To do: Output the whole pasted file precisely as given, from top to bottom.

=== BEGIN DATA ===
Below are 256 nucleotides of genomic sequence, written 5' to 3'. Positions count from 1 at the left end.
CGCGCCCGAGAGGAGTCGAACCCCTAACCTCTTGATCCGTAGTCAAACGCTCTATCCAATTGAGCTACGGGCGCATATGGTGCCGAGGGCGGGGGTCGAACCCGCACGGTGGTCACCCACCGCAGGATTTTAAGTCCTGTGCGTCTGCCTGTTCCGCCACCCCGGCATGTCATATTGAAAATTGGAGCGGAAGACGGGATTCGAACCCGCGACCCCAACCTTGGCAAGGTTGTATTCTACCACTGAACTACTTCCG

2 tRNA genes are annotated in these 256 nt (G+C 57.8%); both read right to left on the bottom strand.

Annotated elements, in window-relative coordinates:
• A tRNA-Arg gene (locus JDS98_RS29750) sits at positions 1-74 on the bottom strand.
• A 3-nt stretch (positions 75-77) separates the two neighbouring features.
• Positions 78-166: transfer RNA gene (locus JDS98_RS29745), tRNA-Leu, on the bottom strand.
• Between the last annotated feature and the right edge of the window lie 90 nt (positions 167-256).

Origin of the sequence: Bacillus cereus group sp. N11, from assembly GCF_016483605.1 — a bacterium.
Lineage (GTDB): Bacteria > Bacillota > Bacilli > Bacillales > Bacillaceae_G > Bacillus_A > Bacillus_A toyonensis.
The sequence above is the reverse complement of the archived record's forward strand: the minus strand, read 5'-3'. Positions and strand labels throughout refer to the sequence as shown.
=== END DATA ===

Below are 256 nucleotides of genomic sequence, written 5' to 3'. Positions count from 1 at the left end.
CGCGCCCGAGAGGAGTCGAACCCCTAACCTCTTGATCCGTAGTCAAACGCTCTATCCAATTGAGCTACGGGCGCATATGGTGCCGAGGGCGGGGGTCGAACCCGCACGGTGGTCACCCACCGCAGGATTTTAAGTCCTGTGCGTCTGCCTGTTCCGCCACCCCGGCATGTCATATTGAAAATTGGAGCGGAAGACGGGATTCGAACCCGCGACCCCAACCTTGGCAAGGTTGTATTCTACCACTGAACTACTTCCG

2 tRNA genes are annotated in these 256 nt (G+C 57.8%); both read right to left on the bottom strand.

Annotated elements, in window-relative coordinates:
• A tRNA-Arg gene (locus JDS98_RS29750) sits at positions 1-74 on the bottom strand.
• A 3-nt stretch (positions 75-77) separates the two neighbouring features.
• Positions 78-166: transfer RNA gene (locus JDS98_RS29745), tRNA-Leu, on the bottom strand.
• Between the last annotated feature and the right edge of the window lie 90 nt (positions 167-256).

Origin of the sequence: Bacillus cereus group sp. N11, from assembly GCF_016483605.1 — a bacterium.
Lineage (GTDB): Bacteria > Bacillota > Bacilli > Bacillales > Bacillaceae_G > Bacillus_A > Bacillus_A toyonensis.
The sequence above is the reverse complement of the archived record's forward strand: the minus strand, read 5'-3'. Positions and strand labels throughout refer to the sequence as shown.